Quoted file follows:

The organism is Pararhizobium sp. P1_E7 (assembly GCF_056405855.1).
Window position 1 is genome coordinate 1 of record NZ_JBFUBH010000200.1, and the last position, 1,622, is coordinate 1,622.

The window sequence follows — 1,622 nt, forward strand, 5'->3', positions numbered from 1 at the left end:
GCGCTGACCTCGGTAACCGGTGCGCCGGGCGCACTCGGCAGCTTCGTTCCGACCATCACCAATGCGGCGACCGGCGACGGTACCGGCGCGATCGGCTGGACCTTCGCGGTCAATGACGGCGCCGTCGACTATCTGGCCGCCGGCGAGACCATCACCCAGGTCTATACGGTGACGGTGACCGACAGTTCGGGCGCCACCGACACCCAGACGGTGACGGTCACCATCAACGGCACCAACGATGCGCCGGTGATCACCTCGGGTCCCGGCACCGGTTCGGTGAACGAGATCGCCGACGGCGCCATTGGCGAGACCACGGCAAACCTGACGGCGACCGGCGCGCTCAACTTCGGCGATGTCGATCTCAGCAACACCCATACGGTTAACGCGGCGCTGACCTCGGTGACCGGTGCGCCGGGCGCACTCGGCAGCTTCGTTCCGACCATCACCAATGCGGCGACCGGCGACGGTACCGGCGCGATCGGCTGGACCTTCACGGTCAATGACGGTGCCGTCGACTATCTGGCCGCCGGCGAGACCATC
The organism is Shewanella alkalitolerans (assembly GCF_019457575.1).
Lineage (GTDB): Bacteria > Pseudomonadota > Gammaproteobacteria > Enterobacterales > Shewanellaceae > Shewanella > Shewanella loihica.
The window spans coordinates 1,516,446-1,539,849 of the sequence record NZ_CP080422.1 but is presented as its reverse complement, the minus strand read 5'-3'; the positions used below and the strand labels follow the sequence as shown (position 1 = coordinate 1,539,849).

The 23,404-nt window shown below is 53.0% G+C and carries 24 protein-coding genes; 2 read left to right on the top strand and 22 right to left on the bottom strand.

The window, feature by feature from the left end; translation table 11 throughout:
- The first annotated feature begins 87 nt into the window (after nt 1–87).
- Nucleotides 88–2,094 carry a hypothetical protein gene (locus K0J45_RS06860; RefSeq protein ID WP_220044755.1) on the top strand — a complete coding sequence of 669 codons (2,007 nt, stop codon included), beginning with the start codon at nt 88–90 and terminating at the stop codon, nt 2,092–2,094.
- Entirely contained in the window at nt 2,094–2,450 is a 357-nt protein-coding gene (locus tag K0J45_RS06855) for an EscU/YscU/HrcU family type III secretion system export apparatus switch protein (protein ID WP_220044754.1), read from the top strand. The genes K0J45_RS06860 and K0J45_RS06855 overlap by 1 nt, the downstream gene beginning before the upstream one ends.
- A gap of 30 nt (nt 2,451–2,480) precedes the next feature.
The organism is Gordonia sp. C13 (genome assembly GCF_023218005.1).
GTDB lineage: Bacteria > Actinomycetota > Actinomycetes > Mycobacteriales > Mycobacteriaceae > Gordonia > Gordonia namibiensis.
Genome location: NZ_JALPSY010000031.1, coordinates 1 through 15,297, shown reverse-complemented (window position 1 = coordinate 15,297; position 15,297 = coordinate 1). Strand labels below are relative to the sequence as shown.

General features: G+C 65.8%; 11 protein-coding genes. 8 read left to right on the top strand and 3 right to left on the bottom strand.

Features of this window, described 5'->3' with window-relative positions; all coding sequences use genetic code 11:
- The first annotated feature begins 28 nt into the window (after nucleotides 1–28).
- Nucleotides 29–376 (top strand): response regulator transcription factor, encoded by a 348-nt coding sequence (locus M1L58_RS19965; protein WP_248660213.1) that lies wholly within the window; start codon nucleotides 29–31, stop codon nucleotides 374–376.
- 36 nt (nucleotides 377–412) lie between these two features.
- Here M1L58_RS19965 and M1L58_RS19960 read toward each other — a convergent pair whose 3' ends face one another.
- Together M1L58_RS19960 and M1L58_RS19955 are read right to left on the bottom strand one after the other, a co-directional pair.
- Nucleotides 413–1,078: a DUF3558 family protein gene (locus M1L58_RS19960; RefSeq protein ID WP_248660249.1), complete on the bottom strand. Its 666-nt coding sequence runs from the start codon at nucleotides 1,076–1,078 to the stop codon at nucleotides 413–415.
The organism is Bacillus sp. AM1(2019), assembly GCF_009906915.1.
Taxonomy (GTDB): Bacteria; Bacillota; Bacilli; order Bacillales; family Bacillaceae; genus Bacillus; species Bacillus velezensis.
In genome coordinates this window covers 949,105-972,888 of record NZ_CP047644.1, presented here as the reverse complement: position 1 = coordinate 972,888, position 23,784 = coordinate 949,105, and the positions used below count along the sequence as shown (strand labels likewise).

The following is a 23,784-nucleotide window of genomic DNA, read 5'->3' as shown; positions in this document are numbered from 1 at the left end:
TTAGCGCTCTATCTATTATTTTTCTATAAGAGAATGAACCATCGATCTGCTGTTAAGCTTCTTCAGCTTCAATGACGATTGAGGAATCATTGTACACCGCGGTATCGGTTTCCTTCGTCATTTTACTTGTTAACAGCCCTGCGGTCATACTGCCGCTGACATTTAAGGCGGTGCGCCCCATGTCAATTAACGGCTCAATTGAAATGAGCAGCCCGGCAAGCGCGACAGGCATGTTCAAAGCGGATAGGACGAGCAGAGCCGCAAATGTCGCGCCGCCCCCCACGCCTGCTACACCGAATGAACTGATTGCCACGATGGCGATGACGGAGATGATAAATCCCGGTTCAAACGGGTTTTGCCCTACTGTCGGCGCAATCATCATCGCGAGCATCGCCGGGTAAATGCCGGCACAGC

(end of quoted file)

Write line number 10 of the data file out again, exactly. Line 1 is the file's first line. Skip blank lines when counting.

- The first annotated feature begins 87 nt into the window (after nt 1–87).